Posts Tagged ‘having a baby’

Contractions – is this the real thing?

Friday, August 16th, 2013

contractionsThere are two different kinds of contractions. Braxton-Hicks contractions, also called false labor, prepare your body for labor and delivery. Labor contractions, however, signal the beginning of childbirth. If you’ve never been pregnant before, how do you know which is which?

Towards the end of your pregnancy, you may have regular contractions that don’t immediately lead to changes in your cervix or progress to labor. If you go to the hospital only to find out that you are having false labor, don’t feel bad about it. It’s sometimes hard to know the difference between real and false labor, even if you’ve had a baby before. To tell if labor has begun, your health care provider must examine your cervix.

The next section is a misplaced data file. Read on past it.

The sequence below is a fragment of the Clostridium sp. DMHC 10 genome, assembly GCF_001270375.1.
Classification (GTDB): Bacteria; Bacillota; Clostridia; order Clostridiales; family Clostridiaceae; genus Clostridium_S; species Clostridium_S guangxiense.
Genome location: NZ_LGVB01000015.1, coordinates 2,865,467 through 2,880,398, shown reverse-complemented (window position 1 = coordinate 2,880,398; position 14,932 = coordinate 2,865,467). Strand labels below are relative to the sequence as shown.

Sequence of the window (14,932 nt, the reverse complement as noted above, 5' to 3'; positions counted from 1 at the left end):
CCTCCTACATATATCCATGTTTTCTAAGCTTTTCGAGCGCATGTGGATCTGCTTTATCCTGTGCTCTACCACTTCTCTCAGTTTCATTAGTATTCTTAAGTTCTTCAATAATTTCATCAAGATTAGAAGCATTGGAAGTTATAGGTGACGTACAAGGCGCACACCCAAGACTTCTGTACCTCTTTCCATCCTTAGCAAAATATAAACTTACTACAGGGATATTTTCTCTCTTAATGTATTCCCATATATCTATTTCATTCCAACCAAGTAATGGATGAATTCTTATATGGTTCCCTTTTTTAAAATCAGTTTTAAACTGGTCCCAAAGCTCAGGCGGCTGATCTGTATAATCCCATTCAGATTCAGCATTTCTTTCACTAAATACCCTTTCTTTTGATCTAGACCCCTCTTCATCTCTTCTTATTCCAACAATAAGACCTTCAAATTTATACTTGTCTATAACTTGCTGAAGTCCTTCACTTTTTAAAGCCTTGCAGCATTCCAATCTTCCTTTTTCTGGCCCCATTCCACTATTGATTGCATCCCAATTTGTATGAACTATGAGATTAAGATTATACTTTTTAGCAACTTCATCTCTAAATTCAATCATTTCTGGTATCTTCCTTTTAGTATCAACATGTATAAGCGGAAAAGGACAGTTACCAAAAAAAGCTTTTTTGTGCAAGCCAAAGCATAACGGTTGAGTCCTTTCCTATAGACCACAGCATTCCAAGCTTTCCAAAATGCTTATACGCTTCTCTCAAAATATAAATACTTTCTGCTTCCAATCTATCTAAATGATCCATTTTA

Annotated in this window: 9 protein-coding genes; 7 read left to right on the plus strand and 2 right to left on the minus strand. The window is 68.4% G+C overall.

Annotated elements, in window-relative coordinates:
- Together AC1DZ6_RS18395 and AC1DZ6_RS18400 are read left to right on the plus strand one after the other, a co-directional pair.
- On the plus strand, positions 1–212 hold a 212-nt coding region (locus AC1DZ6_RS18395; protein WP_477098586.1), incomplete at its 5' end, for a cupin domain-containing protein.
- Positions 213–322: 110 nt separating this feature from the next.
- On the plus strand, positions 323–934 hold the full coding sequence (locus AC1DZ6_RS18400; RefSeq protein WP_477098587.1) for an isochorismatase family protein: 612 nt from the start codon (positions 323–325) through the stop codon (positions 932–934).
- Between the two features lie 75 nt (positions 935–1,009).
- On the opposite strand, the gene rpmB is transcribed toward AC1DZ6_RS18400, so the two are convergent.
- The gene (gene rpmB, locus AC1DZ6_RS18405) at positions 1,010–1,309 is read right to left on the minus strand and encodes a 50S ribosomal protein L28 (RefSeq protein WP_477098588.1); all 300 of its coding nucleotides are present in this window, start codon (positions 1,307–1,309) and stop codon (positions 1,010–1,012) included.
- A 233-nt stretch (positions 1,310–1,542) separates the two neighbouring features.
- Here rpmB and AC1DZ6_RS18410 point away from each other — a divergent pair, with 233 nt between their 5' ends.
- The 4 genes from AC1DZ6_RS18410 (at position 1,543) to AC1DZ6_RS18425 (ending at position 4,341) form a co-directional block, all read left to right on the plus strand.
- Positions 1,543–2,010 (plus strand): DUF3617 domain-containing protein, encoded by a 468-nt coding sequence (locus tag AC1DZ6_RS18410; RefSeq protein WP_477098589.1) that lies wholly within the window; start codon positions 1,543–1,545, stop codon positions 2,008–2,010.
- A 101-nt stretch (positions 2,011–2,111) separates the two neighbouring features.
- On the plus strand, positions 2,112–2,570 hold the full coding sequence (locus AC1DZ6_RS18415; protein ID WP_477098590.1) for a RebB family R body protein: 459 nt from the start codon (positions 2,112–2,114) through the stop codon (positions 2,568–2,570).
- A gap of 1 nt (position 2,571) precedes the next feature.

When you first feel contractions, time them. Write down how much time passes from the start of one contraction to the next. Make a note of how strong the contractions feel. Keep a record of your contractions for an hour. Walk or move around to see whether the contractions stop when you change positions.

You are probably experiencing false labor if:
• The contractions stop when you walk or stop on their own.
• The contractions are irregular.
• The contractions don’t get stronger or closer together over time.
Contact your health care provider right away if you are having contractions that trouble you, especially if they become very painful or if you think you are having preterm labor (labor before the 37th week of pregnancy).

For more information on the difference between Braxton-Hicks and labor contractions, click on this link.  Every pregnant woman also should know about the signs of preterm labor.

Great new pregnancy book

Thursday, February 7th, 2013

Dr. Siobhan Dolan talks about her new pregnancy book, Healthy Mom, Healthy Babies.

Healthy Mom, Healthy Baby

Tuesday, October 23rd, 2012